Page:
The Arizona House of Representatives is trying to do something that Apple competitors have largely been unable to do: take a big bite out of the billion-dollar company.

The legislature voted 31-29 on Wednesday to pass a bill that takes away fees being paid by app makers to use payment processing software.

The plan is clearly targeted at Google Play and Apple’s App Store and would allow app makers to use their own tools to process payments, avoiding those fees charged by Apple and Google.

The Coalition for App Fairness, a group representing app makers including Spotify and Epic Games, backed the bill.

The passage of the bill is only a first step, and its future is far from certain, though, given the challenges that lie ahead in the Arizona Senate – and the possibility Gov. Doug Ducey could veto the bill.

Apple is not likely surprised at the latest attempt to cut into its fee structure.

Last November, the iPhone maker announced the reduction of its App Store commission rate to 15%– sounds good, right?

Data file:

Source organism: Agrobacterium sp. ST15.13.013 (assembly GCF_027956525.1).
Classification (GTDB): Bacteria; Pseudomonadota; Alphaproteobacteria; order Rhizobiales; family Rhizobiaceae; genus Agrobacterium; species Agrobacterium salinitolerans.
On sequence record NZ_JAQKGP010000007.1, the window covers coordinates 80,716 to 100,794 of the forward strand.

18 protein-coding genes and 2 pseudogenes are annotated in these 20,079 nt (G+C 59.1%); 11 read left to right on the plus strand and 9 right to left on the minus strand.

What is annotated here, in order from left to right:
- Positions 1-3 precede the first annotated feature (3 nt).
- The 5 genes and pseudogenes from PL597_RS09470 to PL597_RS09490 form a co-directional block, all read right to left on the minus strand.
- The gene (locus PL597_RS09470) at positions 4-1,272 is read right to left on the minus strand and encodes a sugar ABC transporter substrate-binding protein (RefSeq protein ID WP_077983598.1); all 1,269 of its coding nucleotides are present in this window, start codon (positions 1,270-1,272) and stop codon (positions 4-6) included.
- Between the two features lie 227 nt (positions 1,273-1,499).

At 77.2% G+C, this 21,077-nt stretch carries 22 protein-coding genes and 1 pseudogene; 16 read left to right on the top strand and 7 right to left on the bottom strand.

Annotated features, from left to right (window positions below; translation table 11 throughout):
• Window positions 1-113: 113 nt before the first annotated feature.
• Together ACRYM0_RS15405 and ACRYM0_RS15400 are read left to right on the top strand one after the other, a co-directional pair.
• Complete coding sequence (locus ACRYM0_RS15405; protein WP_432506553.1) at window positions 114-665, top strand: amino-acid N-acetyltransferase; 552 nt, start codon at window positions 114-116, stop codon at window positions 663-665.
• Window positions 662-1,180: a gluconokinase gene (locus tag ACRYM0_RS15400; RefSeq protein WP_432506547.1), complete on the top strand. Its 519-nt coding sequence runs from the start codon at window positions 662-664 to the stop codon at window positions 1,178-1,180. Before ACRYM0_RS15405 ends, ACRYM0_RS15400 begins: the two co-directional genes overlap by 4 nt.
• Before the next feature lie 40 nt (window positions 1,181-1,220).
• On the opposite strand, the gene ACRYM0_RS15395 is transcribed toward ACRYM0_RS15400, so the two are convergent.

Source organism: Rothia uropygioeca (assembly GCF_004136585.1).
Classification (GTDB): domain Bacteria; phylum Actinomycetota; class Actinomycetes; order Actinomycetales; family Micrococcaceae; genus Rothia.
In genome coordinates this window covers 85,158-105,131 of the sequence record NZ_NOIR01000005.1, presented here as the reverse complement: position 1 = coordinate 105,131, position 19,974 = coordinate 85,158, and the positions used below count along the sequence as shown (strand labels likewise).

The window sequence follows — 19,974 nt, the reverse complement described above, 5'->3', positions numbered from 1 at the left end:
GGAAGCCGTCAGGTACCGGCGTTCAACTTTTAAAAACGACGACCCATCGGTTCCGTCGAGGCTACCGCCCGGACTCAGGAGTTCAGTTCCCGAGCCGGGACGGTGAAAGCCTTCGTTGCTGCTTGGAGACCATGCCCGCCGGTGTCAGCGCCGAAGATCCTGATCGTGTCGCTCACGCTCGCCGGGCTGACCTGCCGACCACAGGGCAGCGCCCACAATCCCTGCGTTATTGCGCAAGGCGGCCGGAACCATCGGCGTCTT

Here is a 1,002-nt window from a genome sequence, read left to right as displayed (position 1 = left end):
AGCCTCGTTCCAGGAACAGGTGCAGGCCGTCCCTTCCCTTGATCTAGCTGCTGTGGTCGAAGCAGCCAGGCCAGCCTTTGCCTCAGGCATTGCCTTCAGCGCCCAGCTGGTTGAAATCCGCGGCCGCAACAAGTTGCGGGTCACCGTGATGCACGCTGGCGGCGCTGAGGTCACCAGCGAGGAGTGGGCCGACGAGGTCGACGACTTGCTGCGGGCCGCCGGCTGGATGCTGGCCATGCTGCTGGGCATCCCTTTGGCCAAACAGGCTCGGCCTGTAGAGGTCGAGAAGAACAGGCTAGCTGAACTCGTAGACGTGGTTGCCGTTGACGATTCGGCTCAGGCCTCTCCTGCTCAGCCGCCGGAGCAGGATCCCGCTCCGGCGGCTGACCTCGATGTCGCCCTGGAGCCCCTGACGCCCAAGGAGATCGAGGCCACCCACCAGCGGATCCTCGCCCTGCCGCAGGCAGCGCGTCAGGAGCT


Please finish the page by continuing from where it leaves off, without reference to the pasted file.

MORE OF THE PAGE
The caveat? It applied only to software developers with less than $1 million in annual net sales on its platform.

So it didn’t do much to placate Facebook, Spotify, Epic (makers of Fortnite among other popular apps) and others.

“Apple’s anti-competitive behavior threatens all developers on iOS, and this latest move further demonstrates that their App Store policies are arbitrary and capricious,” Spotify said at the time.

The App Store offers just about 2 million apps, most of which are developed by the top companies.

In a CNBC story late last year, it was reported that the top 1% of app publishers generate 93% of App Store and Google Play revenue, according to a 2019 estimate from app analytics firm Sensor Tower.

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